What are the key data categories companies want to control?

Help us build a data layer for the Web 2.0 Summit map.

This post was originally published on John Battelle’s Searchblog (“Building A New Map And I Need Your Help: What Are The Key Categories of Data In Today’s Network Economy?“).

Web 2 Summit MapMany of you probably remember the “Points of Control” Web 2 Summit Map from last year. It was very well received. Hundreds of thousands of folks came to check it out, and the average engagement time was north of six minutes per visitor. It was a really fun way to make the conference theme come to life, and given the work that went into its creation, we thought it’d be a shame to retire it simply because Web 2 has moved on to a new theme:

For 2011, our theme is “The Data Frame” — focusing on the impact of data in today’s networked economy. We live in a world clothed in data, and as we interact with it, we create more — data is not only the web’s core resource, it is at once both renewable and boundless.

Consumers now create and consume extraordinary amounts of data. Hundreds of millions of mobile phones weave infinite tapestries of data, in real time. Each purchase, search, status update, and check-in layers our world with more of it. How our industries respond to this opportunity will define not only success and failure in the networked economy, but also the future texture of our culture. And as we’re already seeing, these interactions raise complicated questions of consumer privacy, corporate trust, and our governments’ approach to balancing the two.

How, I wondered, might we update the Points of Control map such that it can express this theme? Well, first of all, it’s clear the game is still afoot between the major players. Some boundaries may have moved, and progress has been made (Bing has gained search share, Facebook and Google have moved into social commerce, etc.), but the map in essence is intact as a thought piece.

Web 2.0 Summit, being held October 17-19 in San Francisco, will examine “The Data Frame” — focusing on the impact of data in today’s networked economy.

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Then it struck me — each of the major players, and most of the upstarts, have as a core asset in their arsenals data, often many types of it. In addition, most of them covet data that they’ve either not got access to, or are in the process of building out (think Google in social, for example, or in deals, which to my mind is a major play for local as well as purchase data.) Why not apply the “Data Frame” to the map itself, a lens of sorts that when overlaid upon the topography, shows the data assets and aspirations of each player?

So here’s where you come in. If we’re going to add a layer of data to each player on the map, the question becomes — what kind of data? And how should we visualize it? My initial thoughts on types of data hew somewhat to my post on the Database of Intentions, so that would include:

  • Purchase Data (including credit card info)
  • Search Data (query, path taken, history)
  • Social Graph Data (identity, friend data)
  • Interest Data (likes, tweets, recommendations, links)
  • Location Data (ambient as well as declared/checked in)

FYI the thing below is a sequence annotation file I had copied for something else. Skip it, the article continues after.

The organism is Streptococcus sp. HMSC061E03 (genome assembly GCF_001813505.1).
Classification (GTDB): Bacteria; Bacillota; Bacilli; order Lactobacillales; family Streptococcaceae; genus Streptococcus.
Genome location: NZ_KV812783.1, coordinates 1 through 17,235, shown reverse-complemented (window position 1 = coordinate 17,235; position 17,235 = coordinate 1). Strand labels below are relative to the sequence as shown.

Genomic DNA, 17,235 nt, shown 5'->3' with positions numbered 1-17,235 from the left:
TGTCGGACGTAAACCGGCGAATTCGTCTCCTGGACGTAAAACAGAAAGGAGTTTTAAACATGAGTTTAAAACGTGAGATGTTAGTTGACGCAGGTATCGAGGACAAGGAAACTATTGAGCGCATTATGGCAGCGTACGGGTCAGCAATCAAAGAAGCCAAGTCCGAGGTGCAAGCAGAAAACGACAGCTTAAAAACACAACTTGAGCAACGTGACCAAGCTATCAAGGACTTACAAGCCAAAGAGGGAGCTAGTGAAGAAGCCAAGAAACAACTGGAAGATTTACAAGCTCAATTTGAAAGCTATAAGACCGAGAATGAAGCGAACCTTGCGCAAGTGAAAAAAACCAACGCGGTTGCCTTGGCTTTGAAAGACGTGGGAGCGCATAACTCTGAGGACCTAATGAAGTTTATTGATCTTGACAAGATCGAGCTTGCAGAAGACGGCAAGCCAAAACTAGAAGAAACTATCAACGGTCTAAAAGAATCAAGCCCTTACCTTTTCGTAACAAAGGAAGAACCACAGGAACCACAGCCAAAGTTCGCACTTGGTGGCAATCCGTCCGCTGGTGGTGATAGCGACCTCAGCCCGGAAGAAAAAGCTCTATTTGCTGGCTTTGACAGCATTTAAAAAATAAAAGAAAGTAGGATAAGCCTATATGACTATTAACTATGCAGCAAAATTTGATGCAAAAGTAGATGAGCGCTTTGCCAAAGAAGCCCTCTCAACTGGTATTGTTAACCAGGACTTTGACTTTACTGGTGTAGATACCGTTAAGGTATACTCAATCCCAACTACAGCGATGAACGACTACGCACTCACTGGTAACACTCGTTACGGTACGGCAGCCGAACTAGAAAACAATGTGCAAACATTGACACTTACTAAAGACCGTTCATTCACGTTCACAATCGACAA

• Content Data (journey through content, likes, engagement, “behavioral”)

Those are some of the big buckets. Clearly, we can debate if, for example, identity should be its own category, separate from social, etc, and that’s exactly the kind of argument I hope to spark. I’m sure I’ve missed huge swaths of landscape, but I’m writing this in a rush (have a meeting in five minutes!) and wanted to get the engine started, so to speak.

I’m gathering a small group of industry folks at my home in the next week to further this debate, but I most certainly want to invite my closest collaborators — readers here at Searchblog, to help us out as we build the next version of the map. Which, by the way, will be open sourced and ready for hacking …

So please dive into the comments and tell me, what are the key categories of data that companies are looking to control?


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  • Web 2.0 was all about making the web a bidirectional engagement medium, and all this engagement resulted in an incredible accumulation of data from users and about users, and as John points out, we now need to classify and organize all this data to make use of it more easily.

    In addition to all this consumer-centric data, let’s not forget that there are lots of additional classes of data that have moved onto the web – for example, government data, public records, prices – data that was previously locked in databases and file systems behind firewalls. I expect that being able to access and normalize these additional classes of data will be a key ingredient for additional insights by correlating it with all this not-previously-available consumer-centric data that John is discussing in this blog post.

    Unexpected correlations between disparate data sets lead to unexpected insights!

    Timo Kissel
    Fetch Technologies

  • I think that rights over data is a massive area that is only just starting to be looked at. It goes beyond the high level concepts of copyright or EULA’s or Public Domain etc. There’s issues about what a particular datapoint can be used for. What right does one have to infer properties of a country for example (via the multitude of satelite data) and then make that public with the possible effects on trade outputs for that country? It ties in with sourcing of a datapoint and the attribution of that datapoint. At the risk of sounding boring, Metadata about data is an absolutely vital layer and one that I’m sure a number of players would like to gain control over.